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Discussion Starter · #1 ·
Now I love the big bores but I have a 270 carbine that shoots lights out with Barnes tsx 150 grains. Would you guys feel under gunned for bear in pa ??????
 

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No, I'd feel confident. Took 2 with mine in WV. .270 is a great caliber.
 
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The nut behind the bolt makes a big difference. You're using a good penetrating bullet so as long as you can make a good shot it should be fine. IMO it's important to take out BOTH lungs on a bear. Even a deer can go a long way with a one lung hit. Having spent a good amount of time in a Maine bear camp I've seen several non-recovered with hits from 270s.... but there's lots of variables. The guide there will no longer guide hunters with less than a 28 caliber shooting at least a 170 grain bullet. Quite a few lost with bow hits also. Take from that what you will. I do not think a 270 is plenty, but it should do the job with the bullet you're using and a double lung hit.
 

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I’ve seen three bull elk killed with a 760 in .270, all with one shot. I’ve also killed a bear with a .243 and 100 grain Sierra spitzers.
 

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270 will kill a bear but welcome to pa. if it runs a hundred yds. and someone else shoots it's his! If you have a larger caliber take it!
 

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The 150 grain is a larger bullet for the 270 and the Barnes will lose no weight. That combo will penetrate all day. I'd say, you're in great shape. With a 130 lead bullet, I'd want a little more. 150 grain Barnes, no problem.
 

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Discussion Starter · #13 ·
Was thinking of using it to push cause I just can’t use my big bore to push heavy stuff rather use the 35 Whelen or 338 mag when standing. My 270 is well used.
 

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Discussion Starter · #15 ·
It’s just I know the nasty narly thick stuff bears like to hide don’t want to use some pretty rifle with nice scope to push those area might even just use a pump 20 or 12 gauge just to push. 12 gauge sabot will sit a bears on its ***
 

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The only difference between a .270 and a .30-06 for bear is that your shot placement becomes even more critical with the .270.
 

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The only difference between a .270 and a .30-06 for bear is that your shot placement becomes even more critical with the .270.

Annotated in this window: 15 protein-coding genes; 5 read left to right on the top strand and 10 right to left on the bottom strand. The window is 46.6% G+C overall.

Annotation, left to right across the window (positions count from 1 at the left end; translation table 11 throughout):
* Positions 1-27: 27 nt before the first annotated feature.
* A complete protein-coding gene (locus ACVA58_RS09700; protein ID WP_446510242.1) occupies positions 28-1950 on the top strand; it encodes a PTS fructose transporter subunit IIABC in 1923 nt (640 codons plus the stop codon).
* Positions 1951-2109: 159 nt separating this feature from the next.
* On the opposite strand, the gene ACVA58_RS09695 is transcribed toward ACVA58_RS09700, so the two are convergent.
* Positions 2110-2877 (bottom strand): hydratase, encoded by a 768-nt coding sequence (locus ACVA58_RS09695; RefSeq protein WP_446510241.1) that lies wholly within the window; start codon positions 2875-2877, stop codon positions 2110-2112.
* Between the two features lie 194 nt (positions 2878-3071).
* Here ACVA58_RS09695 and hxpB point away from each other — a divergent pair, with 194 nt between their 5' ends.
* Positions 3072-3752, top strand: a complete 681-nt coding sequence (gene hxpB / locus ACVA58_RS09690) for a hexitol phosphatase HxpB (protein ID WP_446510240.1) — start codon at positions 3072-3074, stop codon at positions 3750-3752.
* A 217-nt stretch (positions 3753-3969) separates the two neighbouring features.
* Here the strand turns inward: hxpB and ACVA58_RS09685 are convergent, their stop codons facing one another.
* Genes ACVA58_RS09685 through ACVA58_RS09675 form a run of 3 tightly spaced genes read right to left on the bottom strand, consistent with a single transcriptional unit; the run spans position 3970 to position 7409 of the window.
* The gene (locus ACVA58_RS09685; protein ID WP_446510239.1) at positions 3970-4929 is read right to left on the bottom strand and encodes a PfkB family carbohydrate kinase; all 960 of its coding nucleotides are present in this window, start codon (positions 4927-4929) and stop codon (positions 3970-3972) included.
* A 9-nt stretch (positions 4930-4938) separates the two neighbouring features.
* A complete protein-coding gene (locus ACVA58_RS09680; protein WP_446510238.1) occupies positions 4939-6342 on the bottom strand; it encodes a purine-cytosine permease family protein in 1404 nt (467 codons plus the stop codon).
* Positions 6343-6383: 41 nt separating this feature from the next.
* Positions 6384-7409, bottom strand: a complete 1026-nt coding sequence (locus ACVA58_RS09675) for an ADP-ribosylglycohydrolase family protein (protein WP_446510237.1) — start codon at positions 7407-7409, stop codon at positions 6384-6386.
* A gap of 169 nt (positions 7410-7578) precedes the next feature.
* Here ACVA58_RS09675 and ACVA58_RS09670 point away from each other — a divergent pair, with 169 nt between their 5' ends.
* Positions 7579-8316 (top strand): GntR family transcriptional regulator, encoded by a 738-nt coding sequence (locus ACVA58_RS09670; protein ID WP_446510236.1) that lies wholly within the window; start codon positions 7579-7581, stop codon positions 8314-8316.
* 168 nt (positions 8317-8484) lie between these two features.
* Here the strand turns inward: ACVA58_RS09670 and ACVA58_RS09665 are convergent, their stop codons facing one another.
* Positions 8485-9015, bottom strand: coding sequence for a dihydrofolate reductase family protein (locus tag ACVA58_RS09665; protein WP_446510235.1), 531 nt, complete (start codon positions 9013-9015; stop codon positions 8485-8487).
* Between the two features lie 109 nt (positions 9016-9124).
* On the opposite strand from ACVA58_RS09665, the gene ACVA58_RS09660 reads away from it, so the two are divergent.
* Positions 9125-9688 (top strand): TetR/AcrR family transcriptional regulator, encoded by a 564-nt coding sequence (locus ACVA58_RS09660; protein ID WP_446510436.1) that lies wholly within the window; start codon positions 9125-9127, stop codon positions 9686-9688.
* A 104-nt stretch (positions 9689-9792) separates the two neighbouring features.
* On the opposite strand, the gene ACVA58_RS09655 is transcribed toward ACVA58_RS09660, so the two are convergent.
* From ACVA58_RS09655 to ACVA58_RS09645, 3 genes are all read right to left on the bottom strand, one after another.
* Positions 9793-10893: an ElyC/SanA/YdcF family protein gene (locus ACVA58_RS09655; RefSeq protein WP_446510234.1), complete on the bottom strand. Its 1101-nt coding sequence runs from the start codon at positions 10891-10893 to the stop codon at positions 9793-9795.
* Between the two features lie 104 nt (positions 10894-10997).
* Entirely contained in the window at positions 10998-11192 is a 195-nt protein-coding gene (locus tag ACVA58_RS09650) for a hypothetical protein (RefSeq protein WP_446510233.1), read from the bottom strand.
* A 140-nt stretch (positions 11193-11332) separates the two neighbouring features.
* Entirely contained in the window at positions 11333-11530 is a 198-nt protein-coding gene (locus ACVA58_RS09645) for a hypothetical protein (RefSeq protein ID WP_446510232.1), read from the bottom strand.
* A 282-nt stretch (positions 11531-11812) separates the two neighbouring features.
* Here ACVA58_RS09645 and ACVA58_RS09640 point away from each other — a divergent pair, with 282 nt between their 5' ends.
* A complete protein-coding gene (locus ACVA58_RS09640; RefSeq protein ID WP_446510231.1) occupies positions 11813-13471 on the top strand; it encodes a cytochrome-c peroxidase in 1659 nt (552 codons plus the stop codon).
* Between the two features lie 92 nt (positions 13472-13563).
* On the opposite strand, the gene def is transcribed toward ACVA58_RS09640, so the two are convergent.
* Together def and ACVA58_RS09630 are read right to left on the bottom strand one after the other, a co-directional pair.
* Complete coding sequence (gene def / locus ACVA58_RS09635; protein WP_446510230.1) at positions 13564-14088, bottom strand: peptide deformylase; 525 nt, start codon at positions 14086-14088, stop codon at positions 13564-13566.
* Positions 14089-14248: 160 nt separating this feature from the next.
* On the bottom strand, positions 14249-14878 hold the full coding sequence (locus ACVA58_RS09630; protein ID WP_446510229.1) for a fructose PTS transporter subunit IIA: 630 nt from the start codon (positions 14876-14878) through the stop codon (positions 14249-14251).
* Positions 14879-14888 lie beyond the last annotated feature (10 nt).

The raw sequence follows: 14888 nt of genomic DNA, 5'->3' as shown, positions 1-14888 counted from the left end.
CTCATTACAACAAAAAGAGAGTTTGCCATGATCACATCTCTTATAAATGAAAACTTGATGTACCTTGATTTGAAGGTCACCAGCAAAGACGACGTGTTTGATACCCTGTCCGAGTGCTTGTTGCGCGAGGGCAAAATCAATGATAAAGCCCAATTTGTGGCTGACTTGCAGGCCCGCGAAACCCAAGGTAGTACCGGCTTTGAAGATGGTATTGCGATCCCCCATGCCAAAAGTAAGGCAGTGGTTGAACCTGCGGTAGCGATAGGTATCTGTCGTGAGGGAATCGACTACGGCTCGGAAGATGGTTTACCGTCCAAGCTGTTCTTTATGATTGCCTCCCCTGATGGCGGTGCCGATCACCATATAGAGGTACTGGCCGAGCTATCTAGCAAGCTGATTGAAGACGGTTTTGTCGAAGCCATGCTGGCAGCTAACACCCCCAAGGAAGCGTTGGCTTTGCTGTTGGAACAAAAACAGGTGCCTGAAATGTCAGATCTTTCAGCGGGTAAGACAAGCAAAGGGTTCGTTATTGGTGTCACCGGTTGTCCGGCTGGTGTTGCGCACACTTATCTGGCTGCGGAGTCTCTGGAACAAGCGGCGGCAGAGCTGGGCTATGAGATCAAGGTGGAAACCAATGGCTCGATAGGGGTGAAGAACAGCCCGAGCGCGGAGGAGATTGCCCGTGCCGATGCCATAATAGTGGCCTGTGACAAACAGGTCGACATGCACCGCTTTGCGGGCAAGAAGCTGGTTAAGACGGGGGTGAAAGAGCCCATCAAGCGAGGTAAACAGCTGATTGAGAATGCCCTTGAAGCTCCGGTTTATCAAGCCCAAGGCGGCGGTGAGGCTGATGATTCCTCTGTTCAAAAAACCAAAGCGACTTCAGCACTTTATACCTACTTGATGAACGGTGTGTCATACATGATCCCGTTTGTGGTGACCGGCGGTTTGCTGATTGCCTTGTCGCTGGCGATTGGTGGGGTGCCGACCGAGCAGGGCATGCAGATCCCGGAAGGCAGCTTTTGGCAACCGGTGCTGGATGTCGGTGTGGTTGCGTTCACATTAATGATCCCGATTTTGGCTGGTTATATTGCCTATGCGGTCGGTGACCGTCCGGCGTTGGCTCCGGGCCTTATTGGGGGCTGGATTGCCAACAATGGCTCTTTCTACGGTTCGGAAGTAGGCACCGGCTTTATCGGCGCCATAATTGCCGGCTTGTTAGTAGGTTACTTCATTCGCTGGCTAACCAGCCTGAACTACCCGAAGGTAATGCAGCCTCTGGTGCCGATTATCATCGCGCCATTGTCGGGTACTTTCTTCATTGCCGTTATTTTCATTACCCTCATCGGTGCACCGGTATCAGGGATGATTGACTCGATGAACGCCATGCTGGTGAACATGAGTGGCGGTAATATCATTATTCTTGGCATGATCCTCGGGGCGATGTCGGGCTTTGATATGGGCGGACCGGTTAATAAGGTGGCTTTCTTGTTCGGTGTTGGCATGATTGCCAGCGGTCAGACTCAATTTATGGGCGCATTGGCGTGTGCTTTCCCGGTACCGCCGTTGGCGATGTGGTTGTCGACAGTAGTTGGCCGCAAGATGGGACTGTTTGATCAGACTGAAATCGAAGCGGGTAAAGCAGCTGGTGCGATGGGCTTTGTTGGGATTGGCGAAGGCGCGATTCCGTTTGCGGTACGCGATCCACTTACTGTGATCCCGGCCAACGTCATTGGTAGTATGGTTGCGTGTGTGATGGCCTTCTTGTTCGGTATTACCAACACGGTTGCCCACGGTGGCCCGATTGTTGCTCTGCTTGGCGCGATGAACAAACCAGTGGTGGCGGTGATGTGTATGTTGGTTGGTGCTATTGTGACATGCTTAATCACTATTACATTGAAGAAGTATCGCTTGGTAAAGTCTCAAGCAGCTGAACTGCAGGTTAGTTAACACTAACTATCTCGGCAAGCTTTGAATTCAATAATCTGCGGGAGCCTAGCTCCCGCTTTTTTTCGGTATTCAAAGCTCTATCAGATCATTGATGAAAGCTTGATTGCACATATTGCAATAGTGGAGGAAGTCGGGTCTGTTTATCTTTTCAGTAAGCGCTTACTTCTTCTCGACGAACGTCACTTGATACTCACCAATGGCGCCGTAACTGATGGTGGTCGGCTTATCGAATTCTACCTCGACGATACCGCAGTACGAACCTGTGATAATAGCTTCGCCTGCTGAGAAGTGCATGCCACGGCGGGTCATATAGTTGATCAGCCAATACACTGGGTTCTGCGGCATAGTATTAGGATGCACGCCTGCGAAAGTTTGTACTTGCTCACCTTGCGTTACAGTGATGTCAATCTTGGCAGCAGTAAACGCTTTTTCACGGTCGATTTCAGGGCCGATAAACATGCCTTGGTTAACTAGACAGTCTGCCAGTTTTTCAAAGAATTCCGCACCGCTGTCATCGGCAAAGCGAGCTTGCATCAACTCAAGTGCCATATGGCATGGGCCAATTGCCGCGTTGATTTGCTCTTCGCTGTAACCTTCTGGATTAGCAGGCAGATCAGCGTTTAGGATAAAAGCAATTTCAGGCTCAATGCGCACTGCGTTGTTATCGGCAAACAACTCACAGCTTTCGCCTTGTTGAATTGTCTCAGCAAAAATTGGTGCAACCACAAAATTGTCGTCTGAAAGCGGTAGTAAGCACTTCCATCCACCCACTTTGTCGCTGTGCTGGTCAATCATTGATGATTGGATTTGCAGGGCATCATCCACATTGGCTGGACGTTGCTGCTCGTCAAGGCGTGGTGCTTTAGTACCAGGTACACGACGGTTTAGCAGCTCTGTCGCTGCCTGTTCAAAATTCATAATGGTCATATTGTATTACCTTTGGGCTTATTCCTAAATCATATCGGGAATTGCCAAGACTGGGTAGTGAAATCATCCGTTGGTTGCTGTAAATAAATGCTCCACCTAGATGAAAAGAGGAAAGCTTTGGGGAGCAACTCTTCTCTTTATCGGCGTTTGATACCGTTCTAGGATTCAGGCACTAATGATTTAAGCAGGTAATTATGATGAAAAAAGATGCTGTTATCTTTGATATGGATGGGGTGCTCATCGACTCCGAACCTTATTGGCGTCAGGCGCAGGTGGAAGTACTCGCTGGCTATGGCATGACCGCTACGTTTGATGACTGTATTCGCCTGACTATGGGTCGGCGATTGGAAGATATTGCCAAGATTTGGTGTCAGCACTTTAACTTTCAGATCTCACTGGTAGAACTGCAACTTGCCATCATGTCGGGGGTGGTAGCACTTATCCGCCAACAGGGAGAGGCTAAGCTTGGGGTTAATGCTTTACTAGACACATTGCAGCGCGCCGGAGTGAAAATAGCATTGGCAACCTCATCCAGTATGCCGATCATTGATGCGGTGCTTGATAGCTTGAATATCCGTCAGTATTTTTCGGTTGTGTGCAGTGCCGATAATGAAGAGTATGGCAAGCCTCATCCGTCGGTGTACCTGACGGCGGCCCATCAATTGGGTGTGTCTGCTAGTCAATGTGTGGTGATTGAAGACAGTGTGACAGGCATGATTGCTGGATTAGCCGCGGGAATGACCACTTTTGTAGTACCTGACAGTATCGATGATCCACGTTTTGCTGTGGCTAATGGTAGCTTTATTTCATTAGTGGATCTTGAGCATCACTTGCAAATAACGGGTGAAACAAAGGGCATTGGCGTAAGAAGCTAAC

Well, there is that little fact that you can use a 220 gr. bullet in the .30/06.

Hunterdan-
For PA bears, as all big game, bullet construction is more important than caliber. I'd rather have a .243 Win. with the right bullet than a .30/06 with the wrong bullet.

Your setup will be fine for PA bear.
 

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Well, there is that little fact that you can use a 220 gr. bullet in the .30/06.

Hunterdan-
For PA bears, as all big game, bullet construction is more important than caliber. I'd rather have a .243 Win. with the right bullet than a .30/06 with the wrong bullet.

Your setup will be fine for PA bear.
Yes, but I would rather have a .30-06 with the right bullet than any of the smaller calibers. It never ceases to amaze me that people who have a choice would want to go with the smallest caliber theoretically possible for a large animal, thereby increasing the chance of wounding it with a non lethal shot. Having the right bullet is a given. I know, it's all about shot placement. Well, in the field we can't always be perfect. Imperfect shots do happen, more often than most of us are willing to admit.
 

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Yes, but I would rather have a .30-06 with the right bullet than any of the smaller calibers. It never ceases to amaze me that people who have a choice would want to go with the smallest caliber theoretically possible for a large animal, thereby increasing the chance of wounding it with a non lethal shot. Having the right bullet is a given. I know, it's all about shot placement. Well, in the field we can't always be perfect. Imperfect shots do happen, more often than most of us are willing to admit.
I agree with everything in your post with the exception of having the right bullet is a given. Too many hunters go afield with the wrong bullet. Many go into the field with the wrong bullet thinking they made the right choice! That's what amazes me more than choosing a small caliber when a larger caliber is available. But a larger caliber is certainly no disadvantage.

That being said I really don't think a 150 grain well constructed bullet at descent velocity is inadequate for bear. If that's all the hunter had on hand, no need to buy a new rifle to accommodate PA black bear. Although it may be a good excuse.:smile_big:
 
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